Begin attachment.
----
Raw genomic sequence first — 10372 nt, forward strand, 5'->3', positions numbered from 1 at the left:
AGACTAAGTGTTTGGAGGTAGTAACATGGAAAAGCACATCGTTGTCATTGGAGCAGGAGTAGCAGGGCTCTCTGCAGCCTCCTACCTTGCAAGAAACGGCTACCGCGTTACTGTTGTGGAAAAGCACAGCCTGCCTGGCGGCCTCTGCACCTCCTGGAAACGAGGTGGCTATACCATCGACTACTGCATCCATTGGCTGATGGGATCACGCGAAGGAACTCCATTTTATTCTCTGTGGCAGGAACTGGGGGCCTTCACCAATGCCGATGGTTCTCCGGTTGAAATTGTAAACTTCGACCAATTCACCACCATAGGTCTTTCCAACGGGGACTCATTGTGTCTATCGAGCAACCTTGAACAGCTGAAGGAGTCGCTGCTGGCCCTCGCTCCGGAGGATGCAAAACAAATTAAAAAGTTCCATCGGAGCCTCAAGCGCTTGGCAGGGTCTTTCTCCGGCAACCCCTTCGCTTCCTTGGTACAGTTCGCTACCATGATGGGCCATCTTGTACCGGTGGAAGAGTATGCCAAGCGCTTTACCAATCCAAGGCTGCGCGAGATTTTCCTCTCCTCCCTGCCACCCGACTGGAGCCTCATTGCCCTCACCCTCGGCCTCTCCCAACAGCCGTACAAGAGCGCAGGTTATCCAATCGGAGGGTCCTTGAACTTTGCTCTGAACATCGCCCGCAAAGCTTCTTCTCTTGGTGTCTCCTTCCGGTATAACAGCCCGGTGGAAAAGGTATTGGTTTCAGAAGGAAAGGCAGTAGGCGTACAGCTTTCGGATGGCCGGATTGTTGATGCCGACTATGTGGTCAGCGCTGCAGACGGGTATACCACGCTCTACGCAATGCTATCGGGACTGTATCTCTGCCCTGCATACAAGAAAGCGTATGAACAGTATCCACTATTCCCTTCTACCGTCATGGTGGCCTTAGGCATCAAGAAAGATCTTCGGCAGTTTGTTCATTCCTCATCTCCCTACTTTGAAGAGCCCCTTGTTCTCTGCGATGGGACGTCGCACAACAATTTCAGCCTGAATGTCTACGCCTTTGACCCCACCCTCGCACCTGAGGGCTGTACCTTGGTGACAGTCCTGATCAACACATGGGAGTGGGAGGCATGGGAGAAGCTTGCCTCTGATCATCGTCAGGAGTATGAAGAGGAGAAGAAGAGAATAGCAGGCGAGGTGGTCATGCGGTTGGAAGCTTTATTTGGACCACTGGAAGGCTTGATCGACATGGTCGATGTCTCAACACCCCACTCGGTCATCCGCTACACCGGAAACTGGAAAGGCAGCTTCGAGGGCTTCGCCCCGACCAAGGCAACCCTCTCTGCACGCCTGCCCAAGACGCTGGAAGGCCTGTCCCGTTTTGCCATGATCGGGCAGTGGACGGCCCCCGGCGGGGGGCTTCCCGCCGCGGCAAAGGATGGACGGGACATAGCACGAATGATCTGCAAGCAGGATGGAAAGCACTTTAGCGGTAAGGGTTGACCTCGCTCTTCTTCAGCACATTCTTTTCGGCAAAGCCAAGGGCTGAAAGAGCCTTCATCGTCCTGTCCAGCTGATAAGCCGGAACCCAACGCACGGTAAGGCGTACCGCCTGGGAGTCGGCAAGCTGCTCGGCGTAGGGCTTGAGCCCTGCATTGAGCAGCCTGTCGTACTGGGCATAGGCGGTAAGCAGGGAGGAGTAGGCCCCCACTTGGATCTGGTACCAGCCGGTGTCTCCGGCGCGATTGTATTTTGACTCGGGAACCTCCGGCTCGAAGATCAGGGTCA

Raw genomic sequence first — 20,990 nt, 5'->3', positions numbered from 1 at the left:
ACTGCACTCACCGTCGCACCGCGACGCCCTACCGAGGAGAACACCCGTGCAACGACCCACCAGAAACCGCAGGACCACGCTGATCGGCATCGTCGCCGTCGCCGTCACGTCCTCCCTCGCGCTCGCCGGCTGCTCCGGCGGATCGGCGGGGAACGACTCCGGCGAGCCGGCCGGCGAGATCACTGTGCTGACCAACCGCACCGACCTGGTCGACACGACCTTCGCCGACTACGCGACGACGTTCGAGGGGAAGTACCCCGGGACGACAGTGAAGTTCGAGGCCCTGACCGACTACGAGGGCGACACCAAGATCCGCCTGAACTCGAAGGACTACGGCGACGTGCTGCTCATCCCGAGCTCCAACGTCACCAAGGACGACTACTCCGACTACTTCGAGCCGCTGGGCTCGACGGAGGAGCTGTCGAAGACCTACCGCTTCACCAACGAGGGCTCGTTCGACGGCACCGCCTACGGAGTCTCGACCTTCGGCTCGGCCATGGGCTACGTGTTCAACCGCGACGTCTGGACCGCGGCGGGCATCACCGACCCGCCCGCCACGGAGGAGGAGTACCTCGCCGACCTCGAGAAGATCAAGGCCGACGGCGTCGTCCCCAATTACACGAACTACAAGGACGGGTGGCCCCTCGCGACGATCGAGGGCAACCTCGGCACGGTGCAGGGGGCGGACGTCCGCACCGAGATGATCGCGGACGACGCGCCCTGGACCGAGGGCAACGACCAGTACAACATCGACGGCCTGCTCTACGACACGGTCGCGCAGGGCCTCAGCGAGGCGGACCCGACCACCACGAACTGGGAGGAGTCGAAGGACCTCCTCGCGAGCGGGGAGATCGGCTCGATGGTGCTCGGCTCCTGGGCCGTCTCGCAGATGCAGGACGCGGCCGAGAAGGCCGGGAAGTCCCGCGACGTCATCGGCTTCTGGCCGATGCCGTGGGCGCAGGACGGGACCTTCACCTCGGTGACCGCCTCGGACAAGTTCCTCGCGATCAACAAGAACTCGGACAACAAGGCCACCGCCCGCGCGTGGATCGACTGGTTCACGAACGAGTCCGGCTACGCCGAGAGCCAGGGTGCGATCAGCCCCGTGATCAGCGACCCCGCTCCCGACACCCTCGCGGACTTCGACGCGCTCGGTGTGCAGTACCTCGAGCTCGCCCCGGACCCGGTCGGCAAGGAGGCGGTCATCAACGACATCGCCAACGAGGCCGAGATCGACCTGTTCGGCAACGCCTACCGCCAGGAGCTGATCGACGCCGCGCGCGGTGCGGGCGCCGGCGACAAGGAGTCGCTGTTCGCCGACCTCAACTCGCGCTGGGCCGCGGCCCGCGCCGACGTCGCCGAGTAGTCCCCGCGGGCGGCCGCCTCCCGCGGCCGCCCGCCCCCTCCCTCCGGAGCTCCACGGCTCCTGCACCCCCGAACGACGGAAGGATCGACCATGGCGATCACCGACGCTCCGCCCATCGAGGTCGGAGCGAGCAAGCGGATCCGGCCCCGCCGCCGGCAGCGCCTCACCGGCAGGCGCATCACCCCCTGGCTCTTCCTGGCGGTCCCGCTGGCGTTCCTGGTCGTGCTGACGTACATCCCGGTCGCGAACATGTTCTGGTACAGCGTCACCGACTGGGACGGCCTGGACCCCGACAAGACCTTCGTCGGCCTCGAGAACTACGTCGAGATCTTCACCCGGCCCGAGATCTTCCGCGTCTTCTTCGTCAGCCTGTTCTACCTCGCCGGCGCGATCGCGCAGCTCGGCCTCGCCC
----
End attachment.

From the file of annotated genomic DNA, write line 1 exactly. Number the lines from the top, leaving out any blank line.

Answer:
Raw genomic sequence first — 10372 nt, forward strand, 5'->3', positions numbered from 1 at the left: